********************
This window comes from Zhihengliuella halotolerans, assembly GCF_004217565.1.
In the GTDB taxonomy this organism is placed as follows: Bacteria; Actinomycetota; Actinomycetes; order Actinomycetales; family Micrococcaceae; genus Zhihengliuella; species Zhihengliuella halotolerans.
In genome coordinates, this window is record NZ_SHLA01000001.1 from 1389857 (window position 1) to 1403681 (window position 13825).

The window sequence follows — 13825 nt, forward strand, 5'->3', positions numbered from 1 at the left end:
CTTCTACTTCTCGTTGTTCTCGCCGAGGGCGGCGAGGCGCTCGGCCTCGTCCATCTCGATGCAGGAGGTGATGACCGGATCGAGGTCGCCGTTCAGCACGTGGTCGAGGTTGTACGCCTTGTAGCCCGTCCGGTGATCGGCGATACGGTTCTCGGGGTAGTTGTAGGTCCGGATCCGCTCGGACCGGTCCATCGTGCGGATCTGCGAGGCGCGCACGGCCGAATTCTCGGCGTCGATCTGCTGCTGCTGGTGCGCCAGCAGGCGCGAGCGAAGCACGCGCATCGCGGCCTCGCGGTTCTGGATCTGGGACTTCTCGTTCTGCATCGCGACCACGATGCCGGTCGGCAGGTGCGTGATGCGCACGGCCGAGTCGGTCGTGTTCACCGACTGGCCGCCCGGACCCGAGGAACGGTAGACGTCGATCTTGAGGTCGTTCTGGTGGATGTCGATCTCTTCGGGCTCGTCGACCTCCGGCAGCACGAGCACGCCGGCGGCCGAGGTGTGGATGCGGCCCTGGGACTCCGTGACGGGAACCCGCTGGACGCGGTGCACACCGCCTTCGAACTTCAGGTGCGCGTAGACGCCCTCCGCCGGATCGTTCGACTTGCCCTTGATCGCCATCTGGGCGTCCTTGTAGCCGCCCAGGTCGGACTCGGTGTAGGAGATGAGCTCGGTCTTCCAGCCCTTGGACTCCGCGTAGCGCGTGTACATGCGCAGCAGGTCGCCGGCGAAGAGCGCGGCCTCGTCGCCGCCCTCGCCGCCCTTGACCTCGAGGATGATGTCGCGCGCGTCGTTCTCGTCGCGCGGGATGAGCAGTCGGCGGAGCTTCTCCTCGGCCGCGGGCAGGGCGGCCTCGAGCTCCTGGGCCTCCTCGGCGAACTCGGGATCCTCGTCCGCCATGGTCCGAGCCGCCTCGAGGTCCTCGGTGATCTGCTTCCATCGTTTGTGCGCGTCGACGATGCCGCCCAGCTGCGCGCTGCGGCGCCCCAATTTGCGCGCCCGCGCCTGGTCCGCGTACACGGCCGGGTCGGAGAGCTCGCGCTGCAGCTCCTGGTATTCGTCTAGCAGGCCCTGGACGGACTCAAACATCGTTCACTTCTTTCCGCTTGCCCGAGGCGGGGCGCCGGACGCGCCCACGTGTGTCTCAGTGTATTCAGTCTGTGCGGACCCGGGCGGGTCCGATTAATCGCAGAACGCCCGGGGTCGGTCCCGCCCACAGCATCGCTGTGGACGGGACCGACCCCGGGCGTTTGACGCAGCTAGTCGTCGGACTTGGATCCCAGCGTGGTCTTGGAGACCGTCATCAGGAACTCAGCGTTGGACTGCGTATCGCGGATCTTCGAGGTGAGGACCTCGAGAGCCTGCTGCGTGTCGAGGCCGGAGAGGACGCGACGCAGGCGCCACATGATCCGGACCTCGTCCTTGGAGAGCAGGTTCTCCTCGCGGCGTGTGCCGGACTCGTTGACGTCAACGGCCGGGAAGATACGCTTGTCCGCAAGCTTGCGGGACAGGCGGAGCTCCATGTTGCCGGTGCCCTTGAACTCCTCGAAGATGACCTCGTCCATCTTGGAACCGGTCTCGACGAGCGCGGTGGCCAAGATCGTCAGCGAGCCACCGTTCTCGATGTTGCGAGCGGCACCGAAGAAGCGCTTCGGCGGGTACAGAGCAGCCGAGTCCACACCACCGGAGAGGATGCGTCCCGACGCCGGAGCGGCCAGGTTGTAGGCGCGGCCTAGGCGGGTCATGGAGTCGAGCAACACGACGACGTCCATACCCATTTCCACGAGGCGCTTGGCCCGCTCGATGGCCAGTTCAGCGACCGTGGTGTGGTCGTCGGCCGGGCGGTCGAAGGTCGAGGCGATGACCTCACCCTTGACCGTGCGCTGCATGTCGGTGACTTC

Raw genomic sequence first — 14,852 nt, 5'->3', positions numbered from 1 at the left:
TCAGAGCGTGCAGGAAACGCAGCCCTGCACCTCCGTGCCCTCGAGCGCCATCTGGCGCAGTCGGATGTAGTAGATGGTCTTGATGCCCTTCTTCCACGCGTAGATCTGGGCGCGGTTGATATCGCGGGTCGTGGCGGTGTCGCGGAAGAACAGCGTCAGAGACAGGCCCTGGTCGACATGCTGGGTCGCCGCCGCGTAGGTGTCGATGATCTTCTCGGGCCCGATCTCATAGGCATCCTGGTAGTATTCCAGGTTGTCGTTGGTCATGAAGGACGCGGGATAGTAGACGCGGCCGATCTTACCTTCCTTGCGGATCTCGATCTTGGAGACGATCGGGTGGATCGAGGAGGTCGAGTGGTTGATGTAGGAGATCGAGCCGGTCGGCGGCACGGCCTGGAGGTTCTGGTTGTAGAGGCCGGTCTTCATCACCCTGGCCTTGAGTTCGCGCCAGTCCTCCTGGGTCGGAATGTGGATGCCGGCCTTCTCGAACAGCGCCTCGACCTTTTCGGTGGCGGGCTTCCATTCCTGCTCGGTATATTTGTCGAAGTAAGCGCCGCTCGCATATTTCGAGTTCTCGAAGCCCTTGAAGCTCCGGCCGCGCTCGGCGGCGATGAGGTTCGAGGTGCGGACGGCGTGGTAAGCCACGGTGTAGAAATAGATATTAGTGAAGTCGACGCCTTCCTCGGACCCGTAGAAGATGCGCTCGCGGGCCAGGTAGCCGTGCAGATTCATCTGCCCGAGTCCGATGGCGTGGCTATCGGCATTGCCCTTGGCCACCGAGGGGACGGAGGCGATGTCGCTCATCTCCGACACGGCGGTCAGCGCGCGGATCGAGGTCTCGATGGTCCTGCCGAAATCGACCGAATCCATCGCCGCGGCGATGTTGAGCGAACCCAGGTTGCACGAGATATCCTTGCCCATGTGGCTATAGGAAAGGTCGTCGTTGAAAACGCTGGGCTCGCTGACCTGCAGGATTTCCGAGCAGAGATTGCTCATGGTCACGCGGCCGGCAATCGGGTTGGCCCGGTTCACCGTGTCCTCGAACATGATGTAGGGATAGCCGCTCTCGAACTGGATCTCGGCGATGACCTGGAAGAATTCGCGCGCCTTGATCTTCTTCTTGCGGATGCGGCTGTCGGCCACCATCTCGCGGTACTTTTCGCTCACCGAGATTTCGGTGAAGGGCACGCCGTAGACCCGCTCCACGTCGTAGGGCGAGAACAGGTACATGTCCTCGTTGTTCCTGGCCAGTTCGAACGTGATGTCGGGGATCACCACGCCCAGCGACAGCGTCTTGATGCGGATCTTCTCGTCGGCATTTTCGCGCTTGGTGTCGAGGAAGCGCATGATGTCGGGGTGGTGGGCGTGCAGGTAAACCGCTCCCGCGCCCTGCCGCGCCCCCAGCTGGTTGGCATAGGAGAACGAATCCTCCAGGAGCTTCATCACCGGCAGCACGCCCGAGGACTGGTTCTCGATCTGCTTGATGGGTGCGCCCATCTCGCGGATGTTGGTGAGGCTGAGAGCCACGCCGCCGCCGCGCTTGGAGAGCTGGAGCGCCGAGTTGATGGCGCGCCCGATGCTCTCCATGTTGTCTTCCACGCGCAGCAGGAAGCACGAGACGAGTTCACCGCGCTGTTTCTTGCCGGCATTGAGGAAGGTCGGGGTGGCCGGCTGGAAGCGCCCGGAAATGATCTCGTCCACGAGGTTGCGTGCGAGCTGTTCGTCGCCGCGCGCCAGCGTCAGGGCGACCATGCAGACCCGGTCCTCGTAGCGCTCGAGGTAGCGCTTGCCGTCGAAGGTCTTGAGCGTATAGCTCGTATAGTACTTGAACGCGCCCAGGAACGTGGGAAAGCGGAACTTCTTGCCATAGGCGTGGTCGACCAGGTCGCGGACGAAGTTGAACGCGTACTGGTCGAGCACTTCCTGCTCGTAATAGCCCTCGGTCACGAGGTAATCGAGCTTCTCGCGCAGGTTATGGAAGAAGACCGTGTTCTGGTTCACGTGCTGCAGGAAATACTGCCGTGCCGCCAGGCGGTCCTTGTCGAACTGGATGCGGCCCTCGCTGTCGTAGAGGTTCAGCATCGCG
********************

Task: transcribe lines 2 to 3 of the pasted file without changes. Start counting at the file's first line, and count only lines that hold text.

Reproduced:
In the GTDB taxonomy this organism is placed as follows: Bacteria; Actinomycetota; Actinomycetes; order Actinomycetales; family Micrococcaceae; genus Zhihengliuella; species Zhihengliuella halotolerans.
In genome coordinates, this window is record NZ_SHLA01000001.1 from 1389857 (window position 1) to 1403681 (window position 13825).